6. Honestly? Somebody could probably apply pressure via an SEC complaint, but I'm not sure their investors care about that. Some of the "We will not elaborate further," replies during the Q&A session of the earnings call can probably be argued to be in violation of the insider trading laws. The argument to be made is that it is information that would impact stock prices, and T2 leadership being stock-owners themselves have an unfair advantage in regards to trading compared to the general public, since they do know the true situation of these studios and the projects they were previously in charge of. If anyone has T2 stock (possibly as part of your 401k), you can try filing an investor complaint with the SEC, but the details are entirely over my head, so maybe run it by somebody who understands the regulations a little better first.
  7. Plenty of games available on PC and other platforms have sold more across the platforms, but I haven't been able to confirm anything over the PUBG's 42M on PC (75M total), which is a somewhat outdated stat, but the game's also free-to-play, so I'm not even sure if that should count. Minecraft and SIMS games definitely have fewer than 40M on PC, but again, easily surpass the mark across all platforms.
  8. You say that, but the best selling 8 bit game of all time came out in 1996 with 46M copies sold, and no PC game has yet reached these numbers. 8 bit games continued to be made and sold very successfully well into the 16 and even 32 bit eras.
  9. Oh, gods, that's a blast from the past. Although, I think a more exciting way that code came from magazines was using flexi-discs, typically known as vinyl data. Speaking of which, while in US people usually think of C64 when they think about BASIC listings and games from tape/vinyl, in Japan this was yet another Famicom expansion. Family Basic came with a cartridge containing a BASIC interpreter and sprite sheets, a keyboard expansion, and the keyboard had the audio jacks to connect to a tape recorder. And yeah, they had magazines with game listings which you could type out and play on your Famicom system. It's kind of upsetting that neither the FDS nor Family Basic ever came to the NES. But again, Nintendo were terrified of another games market crash, and avoided anything that could let US studios make more games like fire.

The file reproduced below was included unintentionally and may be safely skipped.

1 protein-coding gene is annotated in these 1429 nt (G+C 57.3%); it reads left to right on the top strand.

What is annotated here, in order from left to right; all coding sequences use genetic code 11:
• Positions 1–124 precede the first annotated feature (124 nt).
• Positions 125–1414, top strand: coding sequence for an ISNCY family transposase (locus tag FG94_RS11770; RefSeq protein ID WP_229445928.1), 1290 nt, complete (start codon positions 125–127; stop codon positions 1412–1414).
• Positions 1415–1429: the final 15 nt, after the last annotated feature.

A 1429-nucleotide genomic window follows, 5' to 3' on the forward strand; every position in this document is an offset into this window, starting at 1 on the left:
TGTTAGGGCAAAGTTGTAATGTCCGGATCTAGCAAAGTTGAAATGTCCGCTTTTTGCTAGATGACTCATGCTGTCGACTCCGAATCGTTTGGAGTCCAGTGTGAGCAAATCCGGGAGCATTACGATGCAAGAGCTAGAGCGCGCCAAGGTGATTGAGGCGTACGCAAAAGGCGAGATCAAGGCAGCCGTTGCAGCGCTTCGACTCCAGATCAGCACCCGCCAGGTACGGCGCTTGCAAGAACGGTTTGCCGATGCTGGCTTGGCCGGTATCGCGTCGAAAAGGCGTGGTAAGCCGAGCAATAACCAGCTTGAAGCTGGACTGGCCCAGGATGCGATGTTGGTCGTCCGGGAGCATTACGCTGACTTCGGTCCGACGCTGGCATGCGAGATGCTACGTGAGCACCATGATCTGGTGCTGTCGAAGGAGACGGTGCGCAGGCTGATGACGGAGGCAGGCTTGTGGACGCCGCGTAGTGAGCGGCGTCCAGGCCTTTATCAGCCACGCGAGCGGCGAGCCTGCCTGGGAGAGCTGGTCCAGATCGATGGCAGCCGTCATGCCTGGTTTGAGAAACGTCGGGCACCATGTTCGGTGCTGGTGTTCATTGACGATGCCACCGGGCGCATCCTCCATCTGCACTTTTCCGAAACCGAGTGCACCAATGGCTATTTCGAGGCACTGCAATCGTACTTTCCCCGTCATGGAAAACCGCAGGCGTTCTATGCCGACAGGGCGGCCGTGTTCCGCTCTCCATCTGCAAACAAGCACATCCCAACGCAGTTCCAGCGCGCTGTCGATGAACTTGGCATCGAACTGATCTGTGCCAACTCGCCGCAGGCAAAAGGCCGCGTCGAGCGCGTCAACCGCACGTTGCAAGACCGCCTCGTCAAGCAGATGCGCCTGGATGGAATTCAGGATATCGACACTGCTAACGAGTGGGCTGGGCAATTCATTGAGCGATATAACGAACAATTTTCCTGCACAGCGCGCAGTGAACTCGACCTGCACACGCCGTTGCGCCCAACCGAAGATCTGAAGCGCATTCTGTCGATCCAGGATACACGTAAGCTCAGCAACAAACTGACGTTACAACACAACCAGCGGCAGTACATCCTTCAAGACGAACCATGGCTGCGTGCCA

10. Is it strange that of all the ET-related flashbacks, I had this one? Yeah, I remember when G4 was actually airing this on TV. Is this really what early 2000s TV looked like? I'm always surprised when I look up older footage I remember seeing live. It's part true! They unearthed the landfill in 2014, but some more digging (both literal and metaphorical) revealed that it wasn't Atari trying to buy-back and literally bury the E.T., but rather they just dumped the unsold stock from a Texas plant that had to be closed, which included a mix of games, but E.T. was a fairly significant chunk of that. About 10%, reportedly, and given how many titles Atari was pumping out at the time, the fact that 10% were just E.T. is frankly an impressive statement. Investigation was part of the Atari: Game Over documentary. Atari 2600, from where it came from, to its hardware, to all the absolutely wild games, from timeless classics, to garbage, to games that one does not mention in a polite company for a list of awful reasons, is such an amazing arc in the history of video games, that I think any end less dramatic than the 1983 crash would have felt anti-climatic. And the sheer wide-eyed panic of Nintendo you can still see in the elements of the NES design, both external and on the board, is absolutely awe inspiring. To fail so hard as a gaming business as to bring down the entire industry across two continents, and to force Nintendo who were releasing games on floppies in Japan , literally letting people to "rent" games at a kiosk by writing a new game to a floppy, to invent the CIC... All with a piece of hardware that released the same year as Star Wars. Some failures are so epic as to become their own legends.
  11. To be fair (and pedantic, and as a joke, and just so that we still have a topic,) this doesn't answer the question of where is Nate. Personally, I'd go on a vacation. Layoffs suck. If you can afford to take a break after one, you should. And I know a lot of the former Intercept employees had to start applying for other jobs right away, but I hope they'll at least have some time between the interviews to decompress a bit. It's most definitely not the shiny part of the game dev career, but being able to use the quiet times between interviews to relax, despite knowing a limited runway on funds before you need to have a job or face serious problems, is kind of a skill we end up having to acquire. So if you're wondering, why nobody's talking, yeah, NDAs, but also, they were just laid off. Last thing they want to think about is KSP2 or Intercept.